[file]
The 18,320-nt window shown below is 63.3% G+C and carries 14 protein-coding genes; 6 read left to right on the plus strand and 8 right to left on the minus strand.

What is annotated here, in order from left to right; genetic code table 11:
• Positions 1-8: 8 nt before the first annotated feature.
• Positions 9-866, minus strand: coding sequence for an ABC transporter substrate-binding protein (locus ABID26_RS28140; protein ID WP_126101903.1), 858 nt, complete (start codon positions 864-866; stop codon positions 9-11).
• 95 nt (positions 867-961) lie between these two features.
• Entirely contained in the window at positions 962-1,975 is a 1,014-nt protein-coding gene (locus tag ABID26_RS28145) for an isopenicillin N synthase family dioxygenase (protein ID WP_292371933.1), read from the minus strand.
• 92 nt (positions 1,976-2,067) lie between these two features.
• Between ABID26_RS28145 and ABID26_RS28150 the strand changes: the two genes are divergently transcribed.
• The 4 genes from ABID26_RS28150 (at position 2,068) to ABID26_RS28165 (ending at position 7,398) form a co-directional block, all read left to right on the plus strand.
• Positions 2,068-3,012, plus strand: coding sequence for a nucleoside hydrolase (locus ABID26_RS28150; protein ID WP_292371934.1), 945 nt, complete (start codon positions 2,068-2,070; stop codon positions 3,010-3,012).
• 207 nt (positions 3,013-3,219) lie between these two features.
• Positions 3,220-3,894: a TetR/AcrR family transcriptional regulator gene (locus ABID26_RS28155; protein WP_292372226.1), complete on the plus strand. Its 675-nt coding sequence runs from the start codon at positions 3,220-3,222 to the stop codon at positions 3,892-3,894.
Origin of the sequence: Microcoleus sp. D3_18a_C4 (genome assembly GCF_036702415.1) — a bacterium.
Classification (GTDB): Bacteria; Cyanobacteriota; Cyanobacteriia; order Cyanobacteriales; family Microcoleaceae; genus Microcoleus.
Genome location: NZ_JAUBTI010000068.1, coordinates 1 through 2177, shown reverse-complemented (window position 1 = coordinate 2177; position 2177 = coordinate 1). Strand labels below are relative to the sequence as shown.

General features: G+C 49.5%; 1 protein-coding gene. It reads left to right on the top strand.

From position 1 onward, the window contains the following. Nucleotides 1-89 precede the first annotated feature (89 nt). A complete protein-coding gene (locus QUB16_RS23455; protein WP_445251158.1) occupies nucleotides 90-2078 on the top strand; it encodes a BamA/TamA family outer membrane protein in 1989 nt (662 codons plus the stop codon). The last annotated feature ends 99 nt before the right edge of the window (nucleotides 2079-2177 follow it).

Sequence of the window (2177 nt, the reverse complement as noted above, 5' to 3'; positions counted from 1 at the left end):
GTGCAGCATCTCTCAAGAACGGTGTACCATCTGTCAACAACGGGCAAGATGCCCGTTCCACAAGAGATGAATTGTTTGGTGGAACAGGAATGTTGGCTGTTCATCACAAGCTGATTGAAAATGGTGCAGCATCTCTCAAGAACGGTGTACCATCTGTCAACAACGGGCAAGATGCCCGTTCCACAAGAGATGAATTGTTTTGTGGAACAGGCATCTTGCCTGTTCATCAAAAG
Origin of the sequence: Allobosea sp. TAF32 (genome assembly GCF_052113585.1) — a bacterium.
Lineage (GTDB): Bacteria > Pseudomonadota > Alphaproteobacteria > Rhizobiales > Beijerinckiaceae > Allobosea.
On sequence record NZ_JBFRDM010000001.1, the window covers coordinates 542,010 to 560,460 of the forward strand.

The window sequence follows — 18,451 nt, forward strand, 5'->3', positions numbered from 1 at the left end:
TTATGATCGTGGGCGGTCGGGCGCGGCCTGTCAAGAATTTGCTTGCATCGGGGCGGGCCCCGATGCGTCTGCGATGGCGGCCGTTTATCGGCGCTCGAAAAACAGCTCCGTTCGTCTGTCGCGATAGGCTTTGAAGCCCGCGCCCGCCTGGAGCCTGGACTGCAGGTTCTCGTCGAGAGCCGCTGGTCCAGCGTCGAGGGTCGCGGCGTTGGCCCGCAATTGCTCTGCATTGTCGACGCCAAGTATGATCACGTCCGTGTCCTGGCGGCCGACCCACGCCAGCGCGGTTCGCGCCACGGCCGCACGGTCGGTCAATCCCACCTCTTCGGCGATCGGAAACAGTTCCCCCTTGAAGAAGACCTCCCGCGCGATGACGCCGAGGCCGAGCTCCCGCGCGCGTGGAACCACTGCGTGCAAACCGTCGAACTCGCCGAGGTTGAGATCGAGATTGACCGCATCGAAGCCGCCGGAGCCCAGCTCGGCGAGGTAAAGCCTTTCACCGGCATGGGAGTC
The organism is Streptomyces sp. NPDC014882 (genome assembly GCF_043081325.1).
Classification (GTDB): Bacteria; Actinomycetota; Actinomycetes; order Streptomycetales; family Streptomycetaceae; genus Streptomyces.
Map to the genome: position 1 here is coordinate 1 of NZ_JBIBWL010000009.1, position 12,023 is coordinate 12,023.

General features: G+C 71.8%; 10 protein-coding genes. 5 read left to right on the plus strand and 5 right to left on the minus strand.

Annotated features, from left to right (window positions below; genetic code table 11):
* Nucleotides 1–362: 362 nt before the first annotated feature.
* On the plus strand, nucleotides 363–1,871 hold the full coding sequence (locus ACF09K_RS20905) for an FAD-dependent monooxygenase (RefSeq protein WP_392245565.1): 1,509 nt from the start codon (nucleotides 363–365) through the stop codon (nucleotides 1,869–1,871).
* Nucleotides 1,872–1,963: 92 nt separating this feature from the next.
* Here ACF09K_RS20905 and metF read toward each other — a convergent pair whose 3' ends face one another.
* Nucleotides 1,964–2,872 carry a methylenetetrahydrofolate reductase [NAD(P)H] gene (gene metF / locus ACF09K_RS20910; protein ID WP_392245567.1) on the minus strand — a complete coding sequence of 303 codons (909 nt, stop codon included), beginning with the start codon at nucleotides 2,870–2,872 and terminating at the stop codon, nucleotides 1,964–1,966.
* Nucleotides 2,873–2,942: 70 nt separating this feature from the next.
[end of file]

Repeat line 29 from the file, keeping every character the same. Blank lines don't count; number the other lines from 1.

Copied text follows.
Annotated features, from left to right (window positions below; genetic code table 11):